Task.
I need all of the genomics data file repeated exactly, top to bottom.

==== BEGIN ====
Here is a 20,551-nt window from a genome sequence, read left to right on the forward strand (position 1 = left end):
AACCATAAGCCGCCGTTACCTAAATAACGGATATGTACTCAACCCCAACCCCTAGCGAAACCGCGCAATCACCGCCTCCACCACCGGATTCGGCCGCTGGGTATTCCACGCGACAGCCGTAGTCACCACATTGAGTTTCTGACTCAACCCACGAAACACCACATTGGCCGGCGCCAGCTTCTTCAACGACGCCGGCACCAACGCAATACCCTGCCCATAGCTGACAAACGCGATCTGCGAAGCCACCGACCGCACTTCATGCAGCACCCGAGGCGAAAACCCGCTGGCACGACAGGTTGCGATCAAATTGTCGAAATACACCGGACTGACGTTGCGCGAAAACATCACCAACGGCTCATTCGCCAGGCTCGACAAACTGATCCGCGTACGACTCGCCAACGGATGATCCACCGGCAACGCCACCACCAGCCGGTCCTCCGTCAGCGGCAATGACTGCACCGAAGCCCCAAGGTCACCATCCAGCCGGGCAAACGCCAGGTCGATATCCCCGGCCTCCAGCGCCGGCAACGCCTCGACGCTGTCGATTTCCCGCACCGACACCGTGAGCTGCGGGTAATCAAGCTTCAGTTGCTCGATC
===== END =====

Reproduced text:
Here is a 20,551-nt window from a genome sequence, read left to right on the forward strand (position 1 = left end):
AACCATAAGCCGCCGTTACCTAAATAACGGATATGTACTCAACCCCAACCCCTAGCGAAACCGCGCAATCACCGCCTCCACCACCGGATTCGGCCGCTGGGTATTCCACGCGACAGCCGTAGTCACCACATTGAGTTTCTGACTCAACCCACGAAACACCACATTGGCCGGCGCCAGCTTCTTCAACGACGCCGGCACCAACGCAATACCCTGCCCATAGCTGACAAACGCGATCTGCGAAGCCACCGACCGCACTTCATGCAGCACCCGAGGCGAAAACCCGCTGGCACGACAGGTTGCGATCAAATTGTCGAAATACACCGGACTGACGTTGCGCGAAAACATCACCAACGGCTCATTCGCCAGGCTCGACAAACTGATCCGCGTACGACTCGCCAACGGATGATCCACCGGCAACGCCACCACCAGCCGGTCCTCCGTCAGCGGCAATGACTGCACCGAAGCCCCAAGGTCACCATCCAGCCGGGCAAACGCCAGGTCGATATCCCCGGCCTCCAGCGCCGGCAACGCCTCGACGCTGTCGATTTCCCGCACCGACACCGTGAGCTGCGGGTAATCAAGCTTCAGTTGCTCGATC